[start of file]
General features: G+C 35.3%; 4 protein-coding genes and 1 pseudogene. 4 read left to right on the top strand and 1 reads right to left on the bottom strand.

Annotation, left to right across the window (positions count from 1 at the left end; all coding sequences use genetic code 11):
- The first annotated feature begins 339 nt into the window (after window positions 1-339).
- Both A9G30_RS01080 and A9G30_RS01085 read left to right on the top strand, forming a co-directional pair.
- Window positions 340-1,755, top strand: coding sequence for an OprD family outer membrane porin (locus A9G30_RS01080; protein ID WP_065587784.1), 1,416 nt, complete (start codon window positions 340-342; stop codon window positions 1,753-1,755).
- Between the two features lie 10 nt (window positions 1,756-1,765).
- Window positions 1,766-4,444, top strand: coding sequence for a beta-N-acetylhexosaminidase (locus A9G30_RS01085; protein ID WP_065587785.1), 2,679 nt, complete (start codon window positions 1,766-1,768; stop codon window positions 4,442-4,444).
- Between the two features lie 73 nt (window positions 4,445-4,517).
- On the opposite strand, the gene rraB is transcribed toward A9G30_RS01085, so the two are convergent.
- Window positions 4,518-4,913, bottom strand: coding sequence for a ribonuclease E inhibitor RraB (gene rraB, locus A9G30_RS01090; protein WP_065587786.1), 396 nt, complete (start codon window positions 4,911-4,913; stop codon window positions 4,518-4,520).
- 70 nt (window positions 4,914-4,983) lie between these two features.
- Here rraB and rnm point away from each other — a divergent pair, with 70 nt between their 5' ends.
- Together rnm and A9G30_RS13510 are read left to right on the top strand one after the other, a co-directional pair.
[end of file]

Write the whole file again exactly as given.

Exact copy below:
General features: G+C 35.3%; 4 protein-coding genes and 1 pseudogene. 4 read left to right on the top strand and 1 reads right to left on the bottom strand.

Annotation, left to right across the window (positions count from 1 at the left end; all coding sequences use genetic code 11):
- The first annotated feature begins 339 nt into the window (after window positions 1-339).
- Both A9G30_RS01080 and A9G30_RS01085 read left to right on the top strand, forming a co-directional pair.
- Window positions 340-1,755, top strand: coding sequence for an OprD family outer membrane porin (locus A9G30_RS01080; protein ID WP_065587784.1), 1,416 nt, complete (start codon window positions 340-342; stop codon window positions 1,753-1,755).
- Between the two features lie 10 nt (window positions 1,756-1,765).
- Window positions 1,766-4,444, top strand: coding sequence for a beta-N-acetylhexosaminidase (locus A9G30_RS01085; protein ID WP_065587785.1), 2,679 nt, complete (start codon window positions 1,766-1,768; stop codon window positions 4,442-4,444).
- Between the two features lie 73 nt (window positions 4,445-4,517).
- On the opposite strand, the gene rraB is transcribed toward A9G30_RS01085, so the two are convergent.
- Window positions 4,518-4,913, bottom strand: coding sequence for a ribonuclease E inhibitor RraB (gene rraB, locus A9G30_RS01090; protein WP_065587786.1), 396 nt, complete (start codon window positions 4,911-4,913; stop codon window positions 4,518-4,520).
- 70 nt (window positions 4,914-4,983) lie between these two features.
- Here rraB and rnm point away from each other — a divergent pair, with 70 nt between their 5' ends.
- Together rnm and A9G30_RS13510 are read left to right on the top strand one after the other, a co-directional pair.